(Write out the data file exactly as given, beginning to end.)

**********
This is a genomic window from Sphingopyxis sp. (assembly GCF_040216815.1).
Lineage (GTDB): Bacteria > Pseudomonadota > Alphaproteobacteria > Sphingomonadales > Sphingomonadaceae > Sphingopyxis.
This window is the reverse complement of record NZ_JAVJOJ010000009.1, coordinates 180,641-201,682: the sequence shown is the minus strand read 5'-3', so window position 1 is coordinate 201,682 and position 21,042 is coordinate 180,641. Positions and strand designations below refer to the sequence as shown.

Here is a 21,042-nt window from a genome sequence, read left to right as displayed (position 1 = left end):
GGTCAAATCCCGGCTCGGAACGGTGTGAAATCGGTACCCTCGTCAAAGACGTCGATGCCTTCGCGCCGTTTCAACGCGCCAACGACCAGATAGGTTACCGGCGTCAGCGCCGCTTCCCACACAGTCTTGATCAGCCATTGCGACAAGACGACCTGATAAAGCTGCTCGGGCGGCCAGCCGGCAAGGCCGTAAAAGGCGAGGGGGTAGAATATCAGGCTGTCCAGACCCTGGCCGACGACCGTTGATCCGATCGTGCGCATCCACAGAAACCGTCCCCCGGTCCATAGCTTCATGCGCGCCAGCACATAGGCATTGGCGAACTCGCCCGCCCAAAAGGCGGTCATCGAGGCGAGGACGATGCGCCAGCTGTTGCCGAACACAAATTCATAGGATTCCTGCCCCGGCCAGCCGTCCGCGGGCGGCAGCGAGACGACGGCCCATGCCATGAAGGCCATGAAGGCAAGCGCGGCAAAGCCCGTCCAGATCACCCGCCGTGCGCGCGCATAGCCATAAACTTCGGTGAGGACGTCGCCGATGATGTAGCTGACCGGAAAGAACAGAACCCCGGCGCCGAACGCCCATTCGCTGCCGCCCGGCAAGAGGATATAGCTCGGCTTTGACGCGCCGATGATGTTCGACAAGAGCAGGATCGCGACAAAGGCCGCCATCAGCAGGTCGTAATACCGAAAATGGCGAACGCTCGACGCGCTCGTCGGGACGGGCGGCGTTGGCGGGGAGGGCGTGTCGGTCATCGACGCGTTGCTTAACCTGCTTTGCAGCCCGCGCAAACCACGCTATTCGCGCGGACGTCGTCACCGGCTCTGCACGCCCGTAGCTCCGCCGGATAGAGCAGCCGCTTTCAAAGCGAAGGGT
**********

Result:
This is a genomic window from Sphingopyxis sp. (assembly GCF_040216815.1).
Lineage (GTDB): Bacteria > Pseudomonadota > Alphaproteobacteria > Sphingomonadales > Sphingomonadaceae > Sphingopyxis.
This window is the reverse complement of record NZ_JAVJOJ010000009.1, coordinates 180,641-201,682: the sequence shown is the minus strand read 5'-3', so window position 1 is coordinate 201,682 and position 21,042 is coordinate 180,641. Positions and strand designations below refer to the sequence as shown.

Here is a 21,042-nt window from a genome sequence, read left to right as displayed (position 1 = left end):
GGTCAAATCCCGGCTCGGAACGGTGTGAAATCGGTACCCTCGTCAAAGACGTCGATGCCTTCGCGCCGTTTCAACGCGCCAACGACCAGATAGGTTACCGGCGTCAGCGCCGCTTCCCACACAGTCTTGATCAGCCATTGCGACAAGACGACCTGATAAAGCTGCTCGGGCGGCCAGCCGGCAAGGCCGTAAAAGGCGAGGGGGTAGAATATCAGGCTGTCCAGACCCTGGCCGACGACCGTTGATCCGATCGTGCGCATCCACAGAAACCGTCCCCCGGTCCATAGCTTCATGCGCGCCAGCACATAGGCATTGGCGAACTCGCCCGCCCAAAAGGCGGTCATCGAGGCGAGGACGATGCGCCAGCTGTTGCCGAACACAAATTCATAGGATTCCTGCCCCGGCCAGCCGTCCGCGGGCGGCAGCGAGACGACGGCCCATGCCATGAAGGCCATGAAGGCAAGCGCGGCAAAGCCCGTCCAGATCACCCGCCGTGCGCGCGCATAGCCATAAACTTCGGTGAGGACGTCGCCGATGATGTAGCTGACCGGAAAGAACAGAACCCCGGCGCCGAACGCCCATTCGCTGCCGCCCGGCAAGAGGATATAGCTCGGCTTTGACGCGCCGATGATGTTCGACAAGAGCAGGATCGCGACAAAGGCCGCCATCAGCAGGTCGTAATACCGAAAATGGCGAACGCTCGACGCGCTCGTCGGGACGGGCGGCGTTGGCGGGGAGGGCGTGTCGGTCATCGACGCGTTGCTTAACCTGCTTTGCAGCCCGCGCAAACCACGCTATTCGCGCGGACGTCGTCACCGGCTCTGCACGCCCGTAGCTCCGCCGGATAGAGCAGCCGCTTTCAAAGCGAAGGGT